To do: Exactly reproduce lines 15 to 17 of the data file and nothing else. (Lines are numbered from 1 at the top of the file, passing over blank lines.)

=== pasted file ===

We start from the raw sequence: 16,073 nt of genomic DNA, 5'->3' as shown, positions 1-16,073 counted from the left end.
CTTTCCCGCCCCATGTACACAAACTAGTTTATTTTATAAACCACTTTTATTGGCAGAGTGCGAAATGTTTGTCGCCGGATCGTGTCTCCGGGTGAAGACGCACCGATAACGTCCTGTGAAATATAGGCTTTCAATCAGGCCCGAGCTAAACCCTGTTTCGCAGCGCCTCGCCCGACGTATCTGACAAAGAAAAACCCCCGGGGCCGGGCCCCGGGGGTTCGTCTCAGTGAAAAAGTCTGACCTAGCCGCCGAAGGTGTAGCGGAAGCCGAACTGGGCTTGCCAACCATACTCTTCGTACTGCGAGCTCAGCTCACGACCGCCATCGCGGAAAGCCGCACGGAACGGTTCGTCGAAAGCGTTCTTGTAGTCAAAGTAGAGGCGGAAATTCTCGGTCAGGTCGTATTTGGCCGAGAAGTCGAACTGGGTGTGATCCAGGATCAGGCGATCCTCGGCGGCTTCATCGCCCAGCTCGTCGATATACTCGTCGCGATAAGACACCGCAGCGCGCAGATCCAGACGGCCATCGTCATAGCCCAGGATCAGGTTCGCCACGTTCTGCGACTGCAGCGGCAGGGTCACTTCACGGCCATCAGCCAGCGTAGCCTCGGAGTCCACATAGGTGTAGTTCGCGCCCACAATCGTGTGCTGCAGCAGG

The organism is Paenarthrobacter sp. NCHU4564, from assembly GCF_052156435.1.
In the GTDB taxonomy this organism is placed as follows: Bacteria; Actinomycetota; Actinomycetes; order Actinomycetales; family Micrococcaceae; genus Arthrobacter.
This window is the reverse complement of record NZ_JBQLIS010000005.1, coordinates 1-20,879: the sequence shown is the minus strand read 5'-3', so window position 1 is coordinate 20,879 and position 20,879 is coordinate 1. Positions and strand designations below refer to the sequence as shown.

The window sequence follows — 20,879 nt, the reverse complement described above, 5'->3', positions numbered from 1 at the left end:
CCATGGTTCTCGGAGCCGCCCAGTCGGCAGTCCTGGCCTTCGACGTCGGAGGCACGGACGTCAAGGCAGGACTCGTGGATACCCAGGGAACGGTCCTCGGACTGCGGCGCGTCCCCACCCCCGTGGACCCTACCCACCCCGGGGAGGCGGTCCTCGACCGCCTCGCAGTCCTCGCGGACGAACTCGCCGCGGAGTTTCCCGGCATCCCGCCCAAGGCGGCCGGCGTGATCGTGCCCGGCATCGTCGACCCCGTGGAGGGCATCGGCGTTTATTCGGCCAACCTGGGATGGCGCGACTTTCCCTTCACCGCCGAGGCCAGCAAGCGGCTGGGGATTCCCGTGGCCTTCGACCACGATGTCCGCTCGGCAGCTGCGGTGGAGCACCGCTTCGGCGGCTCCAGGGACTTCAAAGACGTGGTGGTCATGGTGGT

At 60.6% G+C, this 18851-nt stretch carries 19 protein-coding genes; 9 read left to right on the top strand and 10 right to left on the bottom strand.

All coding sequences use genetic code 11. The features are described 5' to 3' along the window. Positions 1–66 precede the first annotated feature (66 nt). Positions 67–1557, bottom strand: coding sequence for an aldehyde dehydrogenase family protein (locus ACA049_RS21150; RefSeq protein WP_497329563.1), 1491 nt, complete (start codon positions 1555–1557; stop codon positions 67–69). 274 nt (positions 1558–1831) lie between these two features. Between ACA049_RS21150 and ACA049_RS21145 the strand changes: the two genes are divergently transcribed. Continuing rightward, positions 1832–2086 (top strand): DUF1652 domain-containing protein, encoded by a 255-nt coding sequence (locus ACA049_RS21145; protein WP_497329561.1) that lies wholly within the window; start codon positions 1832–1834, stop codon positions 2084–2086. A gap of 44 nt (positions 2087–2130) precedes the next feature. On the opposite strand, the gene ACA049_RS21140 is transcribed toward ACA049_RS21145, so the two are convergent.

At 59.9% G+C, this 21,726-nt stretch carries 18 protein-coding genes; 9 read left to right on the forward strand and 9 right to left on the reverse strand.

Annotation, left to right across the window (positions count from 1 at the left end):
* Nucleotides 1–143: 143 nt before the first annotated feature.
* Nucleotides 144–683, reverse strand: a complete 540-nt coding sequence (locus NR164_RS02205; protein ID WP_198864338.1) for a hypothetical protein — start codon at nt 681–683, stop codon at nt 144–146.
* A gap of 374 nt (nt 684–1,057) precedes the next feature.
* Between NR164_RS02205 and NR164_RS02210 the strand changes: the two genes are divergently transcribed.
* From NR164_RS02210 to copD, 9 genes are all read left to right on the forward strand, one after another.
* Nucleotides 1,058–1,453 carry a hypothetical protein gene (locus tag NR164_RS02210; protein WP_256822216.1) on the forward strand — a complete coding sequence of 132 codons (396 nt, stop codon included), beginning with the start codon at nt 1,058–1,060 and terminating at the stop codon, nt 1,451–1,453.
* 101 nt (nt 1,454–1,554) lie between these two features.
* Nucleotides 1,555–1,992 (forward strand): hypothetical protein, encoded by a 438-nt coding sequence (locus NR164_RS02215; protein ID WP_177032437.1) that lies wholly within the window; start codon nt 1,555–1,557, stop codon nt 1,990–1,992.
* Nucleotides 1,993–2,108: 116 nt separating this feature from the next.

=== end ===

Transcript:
* Between NR164_RS02205 and NR164_RS02210 the strand changes: the two genes are divergently transcribed.
* From NR164_RS02210 to copD, 9 genes are all read left to right on the forward strand, one after another.
* Nucleotides 1,058–1,453 carry a hypothetical protein gene (locus tag NR164_RS02210; protein WP_256822216.1) on the forward strand — a complete coding sequence of 132 codons (396 nt, stop codon included), beginning with the start codon at nt 1,058–1,060 and terminating at the stop codon, nt 1,451–1,453.